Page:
The U.S. is notorious for being the biggest energy wasters in the world. According to the U.S. Energy Information Administration, in 2008, the United States accounted for more than one-fifth of all of the world’s total primary energy consumption. In 2009, the U.S. averaged 17.6 metric tons of carbon dioxide emissions per capita.
While this may all sound like doom and gloom, the good news is that we’re taking great strides to reduce those numbers. Carbon dioxide emissions per capita are actually down about 15 percent from 2000. Total electricity net consumption dropped from 3,742 billion kilowatt-hours in 2009 to 807 billion kilowatt-hours in 2010.
So, where are we spending our energy on energy? According to Elisa Wood of RealEnergyWriters.com, government policy pays a great deal of attention to saving electricity, but focuses little on the thermal energy we waste.
“We throw away a lot of the heat. Power plants, for example, create heat as a byproduct of generation. Rather than reusing this thermal energy, we often let it dissipate into the air. As a result, we waste more energy than Japan uses for everything, according to Amory Lovins, author of “Reinventing Fire: Bold Business Solutions for the New Energy Era.”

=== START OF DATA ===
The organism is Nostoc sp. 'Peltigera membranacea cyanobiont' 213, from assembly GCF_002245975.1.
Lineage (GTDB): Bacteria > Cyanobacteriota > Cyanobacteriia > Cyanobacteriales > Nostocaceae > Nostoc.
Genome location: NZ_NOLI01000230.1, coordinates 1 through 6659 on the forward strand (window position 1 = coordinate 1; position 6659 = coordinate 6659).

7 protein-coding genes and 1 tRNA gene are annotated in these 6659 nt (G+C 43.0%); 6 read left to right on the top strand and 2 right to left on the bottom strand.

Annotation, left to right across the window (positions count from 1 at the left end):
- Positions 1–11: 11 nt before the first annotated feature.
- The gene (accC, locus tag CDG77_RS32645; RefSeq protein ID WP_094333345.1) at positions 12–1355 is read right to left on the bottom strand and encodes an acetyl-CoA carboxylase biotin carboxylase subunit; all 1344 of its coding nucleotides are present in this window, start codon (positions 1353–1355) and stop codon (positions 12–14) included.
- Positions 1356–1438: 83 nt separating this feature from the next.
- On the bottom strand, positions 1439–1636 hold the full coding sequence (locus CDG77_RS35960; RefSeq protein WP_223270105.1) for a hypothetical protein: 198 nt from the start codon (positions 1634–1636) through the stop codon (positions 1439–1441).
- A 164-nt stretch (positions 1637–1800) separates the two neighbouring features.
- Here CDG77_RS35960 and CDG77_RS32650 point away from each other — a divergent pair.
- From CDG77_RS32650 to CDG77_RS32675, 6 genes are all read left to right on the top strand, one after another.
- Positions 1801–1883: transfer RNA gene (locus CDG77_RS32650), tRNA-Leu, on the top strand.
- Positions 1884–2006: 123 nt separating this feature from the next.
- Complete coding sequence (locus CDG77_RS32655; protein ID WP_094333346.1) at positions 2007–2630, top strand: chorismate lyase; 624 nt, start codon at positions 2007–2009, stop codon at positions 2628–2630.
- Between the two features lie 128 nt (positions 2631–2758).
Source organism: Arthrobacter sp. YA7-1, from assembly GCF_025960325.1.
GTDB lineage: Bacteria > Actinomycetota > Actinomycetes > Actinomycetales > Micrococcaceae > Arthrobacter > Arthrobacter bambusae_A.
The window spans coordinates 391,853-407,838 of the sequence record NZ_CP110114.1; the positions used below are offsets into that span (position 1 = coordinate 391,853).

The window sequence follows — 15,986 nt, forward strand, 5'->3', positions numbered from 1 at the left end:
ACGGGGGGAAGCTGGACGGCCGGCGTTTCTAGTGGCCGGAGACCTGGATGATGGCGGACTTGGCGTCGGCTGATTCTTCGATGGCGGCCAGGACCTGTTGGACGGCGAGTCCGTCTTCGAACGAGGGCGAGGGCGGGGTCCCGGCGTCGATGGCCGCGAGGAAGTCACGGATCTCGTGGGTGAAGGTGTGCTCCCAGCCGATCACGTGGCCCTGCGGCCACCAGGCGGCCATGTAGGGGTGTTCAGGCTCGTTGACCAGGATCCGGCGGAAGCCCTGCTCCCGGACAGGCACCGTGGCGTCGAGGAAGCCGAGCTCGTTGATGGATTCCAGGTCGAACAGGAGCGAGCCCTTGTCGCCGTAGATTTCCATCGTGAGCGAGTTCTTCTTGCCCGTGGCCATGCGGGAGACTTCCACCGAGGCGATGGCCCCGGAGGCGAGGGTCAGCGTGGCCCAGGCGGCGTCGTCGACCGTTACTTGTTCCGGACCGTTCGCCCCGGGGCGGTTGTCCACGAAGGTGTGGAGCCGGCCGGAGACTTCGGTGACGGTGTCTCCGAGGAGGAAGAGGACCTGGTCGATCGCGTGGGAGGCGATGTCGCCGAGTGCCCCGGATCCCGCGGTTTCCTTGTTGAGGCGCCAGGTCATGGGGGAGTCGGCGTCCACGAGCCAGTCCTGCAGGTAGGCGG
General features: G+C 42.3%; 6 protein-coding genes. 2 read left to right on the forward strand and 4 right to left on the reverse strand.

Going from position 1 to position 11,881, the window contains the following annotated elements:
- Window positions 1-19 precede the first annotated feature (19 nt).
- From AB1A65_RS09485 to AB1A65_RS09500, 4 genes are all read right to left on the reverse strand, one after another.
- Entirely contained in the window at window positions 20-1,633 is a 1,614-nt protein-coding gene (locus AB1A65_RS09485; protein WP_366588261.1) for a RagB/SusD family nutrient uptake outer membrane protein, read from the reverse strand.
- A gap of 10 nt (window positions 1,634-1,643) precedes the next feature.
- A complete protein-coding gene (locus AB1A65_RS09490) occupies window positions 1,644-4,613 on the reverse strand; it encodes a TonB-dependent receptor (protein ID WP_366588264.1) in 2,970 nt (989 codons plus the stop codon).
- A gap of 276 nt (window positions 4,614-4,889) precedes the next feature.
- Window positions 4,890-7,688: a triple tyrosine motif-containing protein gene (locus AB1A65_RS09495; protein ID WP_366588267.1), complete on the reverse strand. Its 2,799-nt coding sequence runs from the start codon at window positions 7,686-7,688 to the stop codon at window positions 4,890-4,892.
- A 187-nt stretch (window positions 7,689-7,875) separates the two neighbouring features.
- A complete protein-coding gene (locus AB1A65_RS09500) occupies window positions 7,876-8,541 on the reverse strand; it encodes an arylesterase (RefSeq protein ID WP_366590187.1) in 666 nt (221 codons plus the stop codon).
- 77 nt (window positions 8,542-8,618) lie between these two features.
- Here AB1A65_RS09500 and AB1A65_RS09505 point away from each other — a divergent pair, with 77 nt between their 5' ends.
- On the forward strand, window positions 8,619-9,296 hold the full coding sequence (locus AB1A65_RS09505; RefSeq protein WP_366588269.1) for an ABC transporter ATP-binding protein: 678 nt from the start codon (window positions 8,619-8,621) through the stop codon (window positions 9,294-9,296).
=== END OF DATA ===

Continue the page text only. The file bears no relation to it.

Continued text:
There is good news, however. Movers and shakers are becoming more aware of energy alternatives. In addition, states are increasingly incorporating heat efficiency into clean energy portfolio standards.
In fact, Congress is looking to improve heat efficiency in its own backyard. The Capitol Building, which already has a district energy system, plans to incorporate an 18-MW CHP system (also called cogeneration). The system is part of long-term energy plan that attempts to reduce costs and improve the efficiency and the environmental footprint of the Capitol. The CHP system will provide 200,000 lb/hour of steam to heat Congressional buildings. The steam comes from heat produced while generating the electricity, so the plant gets a twofer from the fuel. The CHP system will reduce building energy use 7.1%, according to the first quarter 2012 issue of IDEA’s District Energy magazine.”
At Energy Edge Solutions, we believe that the only way to truly make a building energy efficient and to reduce carbon footprint is to take a comprehensive, whole-system approach. If a company is to invest in energy efficiency, they’re wasting their time and effort by not understanding all of the areas in which they can improve their energy usage.
You wouldn’t try to cut energy costs in your home by replacing your windows but leave a faucet running, would you? The same concept applies to the corporate and commercial industry as well. Only by looking at all of the ways we can conserve energy will we make a significant impact.